Babies and the Global Market

Plop down two little American brothers to crunch up some things with rocks and this interchange would probably be the same.  We’re all the same, but others convince us we’re of different worth.

It makes sense to help your neighbor.  I agree, your neighbor usually lives right next to you.

In America, even the poorest of us have access to clean water.

I would never suggest that we dismantle our system in the United States, because I think it’s the best around.

It would be cool if companies could come to American consumers and says, “Hey, we did manufacture these things in another country because we know you expect to pay as little as possible for these things, but ours are just 10% more expensive because we decided to build a water treatment plant in the community where our factory is… and we have a clinic for our employees and their families…”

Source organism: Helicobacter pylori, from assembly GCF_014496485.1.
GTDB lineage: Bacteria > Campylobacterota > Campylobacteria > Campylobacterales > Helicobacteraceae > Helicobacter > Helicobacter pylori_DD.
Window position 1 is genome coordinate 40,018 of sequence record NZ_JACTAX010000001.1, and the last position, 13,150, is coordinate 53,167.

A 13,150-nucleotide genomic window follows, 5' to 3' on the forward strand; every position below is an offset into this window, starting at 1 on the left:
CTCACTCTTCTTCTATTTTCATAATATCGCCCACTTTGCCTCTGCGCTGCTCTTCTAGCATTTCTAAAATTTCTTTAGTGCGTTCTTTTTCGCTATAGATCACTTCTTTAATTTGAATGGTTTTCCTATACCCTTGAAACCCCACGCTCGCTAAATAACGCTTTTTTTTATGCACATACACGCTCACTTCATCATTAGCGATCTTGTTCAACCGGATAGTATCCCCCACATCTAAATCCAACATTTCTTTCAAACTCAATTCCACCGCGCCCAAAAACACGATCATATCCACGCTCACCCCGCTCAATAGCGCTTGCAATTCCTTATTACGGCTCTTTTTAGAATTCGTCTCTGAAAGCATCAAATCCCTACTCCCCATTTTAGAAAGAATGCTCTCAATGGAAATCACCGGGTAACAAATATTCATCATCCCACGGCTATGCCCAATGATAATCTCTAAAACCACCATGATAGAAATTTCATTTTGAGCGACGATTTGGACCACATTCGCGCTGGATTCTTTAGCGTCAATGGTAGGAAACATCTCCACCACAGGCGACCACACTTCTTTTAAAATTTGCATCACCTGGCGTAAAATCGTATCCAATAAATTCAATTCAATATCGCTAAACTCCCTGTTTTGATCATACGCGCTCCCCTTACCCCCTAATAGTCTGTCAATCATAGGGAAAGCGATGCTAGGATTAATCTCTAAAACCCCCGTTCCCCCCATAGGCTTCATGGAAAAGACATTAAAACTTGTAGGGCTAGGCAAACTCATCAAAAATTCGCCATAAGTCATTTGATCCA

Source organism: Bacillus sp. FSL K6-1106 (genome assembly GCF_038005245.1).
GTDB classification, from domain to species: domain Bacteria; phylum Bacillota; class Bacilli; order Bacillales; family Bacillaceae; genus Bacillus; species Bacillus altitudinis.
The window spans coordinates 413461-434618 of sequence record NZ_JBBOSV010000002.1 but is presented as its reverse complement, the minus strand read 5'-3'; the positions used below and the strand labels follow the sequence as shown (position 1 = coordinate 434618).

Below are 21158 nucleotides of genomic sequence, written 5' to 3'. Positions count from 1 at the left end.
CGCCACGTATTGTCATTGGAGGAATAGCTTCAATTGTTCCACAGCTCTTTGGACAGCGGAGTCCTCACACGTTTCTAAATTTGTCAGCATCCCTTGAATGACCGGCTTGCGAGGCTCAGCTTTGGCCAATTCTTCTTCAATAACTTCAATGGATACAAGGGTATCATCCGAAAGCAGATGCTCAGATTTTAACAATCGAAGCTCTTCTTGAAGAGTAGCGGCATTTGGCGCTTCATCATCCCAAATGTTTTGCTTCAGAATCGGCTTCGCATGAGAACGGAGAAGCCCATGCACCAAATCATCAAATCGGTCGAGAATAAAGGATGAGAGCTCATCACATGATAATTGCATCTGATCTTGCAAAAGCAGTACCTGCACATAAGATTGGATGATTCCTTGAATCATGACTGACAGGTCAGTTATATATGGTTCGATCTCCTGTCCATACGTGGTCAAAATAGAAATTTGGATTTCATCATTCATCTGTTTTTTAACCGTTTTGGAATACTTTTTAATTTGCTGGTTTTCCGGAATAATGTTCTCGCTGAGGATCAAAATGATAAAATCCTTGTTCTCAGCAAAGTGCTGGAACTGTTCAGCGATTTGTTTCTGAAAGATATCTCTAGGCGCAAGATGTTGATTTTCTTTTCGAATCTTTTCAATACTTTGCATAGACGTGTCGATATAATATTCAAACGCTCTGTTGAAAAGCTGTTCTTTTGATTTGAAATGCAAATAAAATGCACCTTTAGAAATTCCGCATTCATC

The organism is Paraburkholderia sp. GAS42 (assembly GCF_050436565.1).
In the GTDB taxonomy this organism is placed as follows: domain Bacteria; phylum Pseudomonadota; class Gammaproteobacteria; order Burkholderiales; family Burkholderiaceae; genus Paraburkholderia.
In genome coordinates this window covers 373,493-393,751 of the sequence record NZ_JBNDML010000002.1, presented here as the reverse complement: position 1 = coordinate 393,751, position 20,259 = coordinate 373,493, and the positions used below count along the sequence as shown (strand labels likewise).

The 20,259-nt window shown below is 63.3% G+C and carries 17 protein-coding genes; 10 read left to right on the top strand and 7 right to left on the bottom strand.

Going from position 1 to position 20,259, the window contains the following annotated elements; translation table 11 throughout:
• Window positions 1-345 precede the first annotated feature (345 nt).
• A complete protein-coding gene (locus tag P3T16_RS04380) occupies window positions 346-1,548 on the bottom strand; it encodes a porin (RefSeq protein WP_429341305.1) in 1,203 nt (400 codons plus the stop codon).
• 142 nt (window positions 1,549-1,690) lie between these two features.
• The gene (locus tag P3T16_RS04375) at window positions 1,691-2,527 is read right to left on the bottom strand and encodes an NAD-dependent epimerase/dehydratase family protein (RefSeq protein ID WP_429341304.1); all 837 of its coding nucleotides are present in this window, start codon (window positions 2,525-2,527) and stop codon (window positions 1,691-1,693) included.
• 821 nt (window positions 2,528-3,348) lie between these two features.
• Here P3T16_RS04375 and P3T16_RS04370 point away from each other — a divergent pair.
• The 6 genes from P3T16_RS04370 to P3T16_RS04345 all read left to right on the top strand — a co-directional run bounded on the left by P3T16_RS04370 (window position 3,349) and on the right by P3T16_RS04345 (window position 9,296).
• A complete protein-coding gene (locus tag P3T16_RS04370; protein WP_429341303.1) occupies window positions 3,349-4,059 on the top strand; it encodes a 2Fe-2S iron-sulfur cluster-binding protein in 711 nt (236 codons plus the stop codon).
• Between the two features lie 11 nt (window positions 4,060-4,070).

I’m dreaming.

American consumers, as a group, have been convinced that they have to have so much of everything (and that’s their right — I wouldn’t change that)…. Consumers are so strapped by their desires and their debts that they have to pay as little for each individual thing as possible so they can get that one more thing.

If I needed school clothes for my kids, and some company’s clothes were a little more expensive because of some initiative like dreamed above, maybe I can’t afford it because I’m sure I have to get an HDTV.  So, I buy clothes perhaps sewn by other human children, on a Tuesday, instead of going to school… which they have to do because their father doesn’t make enough doing whatever to buy food for the whole family.

These things won’t be solved in single strokes and there’s no reason to feel guilty about doing well, I’m just saying that the free market is brutal to companies who aren’t completely focused on profit margin.


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